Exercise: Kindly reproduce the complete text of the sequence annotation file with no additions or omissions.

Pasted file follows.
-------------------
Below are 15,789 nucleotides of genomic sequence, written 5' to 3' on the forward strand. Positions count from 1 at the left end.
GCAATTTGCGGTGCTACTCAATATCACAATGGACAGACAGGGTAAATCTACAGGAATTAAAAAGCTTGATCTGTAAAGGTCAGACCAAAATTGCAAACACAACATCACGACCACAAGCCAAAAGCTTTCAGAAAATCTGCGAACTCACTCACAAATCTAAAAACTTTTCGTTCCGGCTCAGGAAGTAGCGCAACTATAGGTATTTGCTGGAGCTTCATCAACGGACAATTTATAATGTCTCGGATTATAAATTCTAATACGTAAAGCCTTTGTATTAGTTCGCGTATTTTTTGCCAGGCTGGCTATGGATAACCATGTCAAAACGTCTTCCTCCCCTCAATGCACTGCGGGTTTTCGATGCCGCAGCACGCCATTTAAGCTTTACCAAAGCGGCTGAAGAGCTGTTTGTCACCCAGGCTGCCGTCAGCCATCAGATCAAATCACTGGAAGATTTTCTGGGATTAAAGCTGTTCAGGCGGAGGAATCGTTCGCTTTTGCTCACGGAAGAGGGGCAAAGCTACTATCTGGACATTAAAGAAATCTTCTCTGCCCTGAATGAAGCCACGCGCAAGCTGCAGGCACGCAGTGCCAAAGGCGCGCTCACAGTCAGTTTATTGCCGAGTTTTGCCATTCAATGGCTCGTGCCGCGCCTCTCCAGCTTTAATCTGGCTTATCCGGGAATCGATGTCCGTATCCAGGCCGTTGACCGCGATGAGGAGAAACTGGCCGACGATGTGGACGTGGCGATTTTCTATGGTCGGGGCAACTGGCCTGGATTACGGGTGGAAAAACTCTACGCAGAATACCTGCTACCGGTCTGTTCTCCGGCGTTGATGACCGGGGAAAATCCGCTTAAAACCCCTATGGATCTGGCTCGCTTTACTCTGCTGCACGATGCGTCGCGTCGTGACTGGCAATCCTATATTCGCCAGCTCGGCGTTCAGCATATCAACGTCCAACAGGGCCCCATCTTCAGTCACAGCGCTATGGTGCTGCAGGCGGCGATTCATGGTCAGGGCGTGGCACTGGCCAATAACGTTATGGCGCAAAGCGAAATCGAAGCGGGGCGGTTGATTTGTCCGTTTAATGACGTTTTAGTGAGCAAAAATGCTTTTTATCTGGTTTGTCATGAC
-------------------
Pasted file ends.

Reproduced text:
Below are 15,789 nucleotides of genomic sequence, written 5' to 3' on the forward strand. Positions count from 1 at the left end.
GCAATTTGCGGTGCTACTCAATATCACAATGGACAGACAGGGTAAATCTACAGGAATTAAAAAGCTTGATCTGTAAAGGTCAGACCAAAATTGCAAACACAACATCACGACCACAAGCCAAAAGCTTTCAGAAAATCTGCGAACTCACTCACAAATCTAAAAACTTTTCGTTCCGGCTCAGGAAGTAGCGCAACTATAGGTATTTGCTGGAGCTTCATCAACGGACAATTTATAATGTCTCGGATTATAAATTCTAATACGTAAAGCCTTTGTATTAGTTCGCGTATTTTTTGCCAGGCTGGCTATGGATAACCATGTCAAAACGTCTTCCTCCCCTCAATGCACTGCGGGTTTTCGATGCCGCAGCACGCCATTTAAGCTTTACCAAAGCGGCTGAAGAGCTGTTTGTCACCCAGGCTGCCGTCAGCCATCAGATCAAATCACTGGAAGATTTTCTGGGATTAAAGCTGTTCAGGCGGAGGAATCGTTCGCTTTTGCTCACGGAAGAGGGGCAAAGCTACTATCTGGACATTAAAGAAATCTTCTCTGCCCTGAATGAAGCCACGCGCAAGCTGCAGGCACGCAGTGCCAAAGGCGCGCTCACAGTCAGTTTATTGCCGAGTTTTGCCATTCAATGGCTCGTGCCGCGCCTCTCCAGCTTTAATCTGGCTTATCCGGGAATCGATGTCCGTATCCAGGCCGTTGACCGCGATGAGGAGAAACTGGCCGACGATGTGGACGTGGCGATTTTCTATGGTCGGGGCAACTGGCCTGGATTACGGGTGGAAAAACTCTACGCAGAATACCTGCTACCGGTCTGTTCTCCGGCGTTGATGACCGGGGAAAATCCGCTTAAAACCCCTATGGATCTGGCTCGCTTTACTCTGCTGCACGATGCGTCGCGTCGTGACTGGCAATCCTATATTCGCCAGCTCGGCGTTCAGCATATCAACGTCCAACAGGGCCCCATCTTCAGTCACAGCGCTATGGTGCTGCAGGCGGCGATTCATGGTCAGGGCGTGGCACTGGCCAATAACGTTATGGCGCAAAGCGAAATCGAAGCGGGGCGGTTGATTTGTCCGTTTAATGACGTTTTAGTGAGCAAAAATGCTTTTTATCTGGTTTGTCATGAC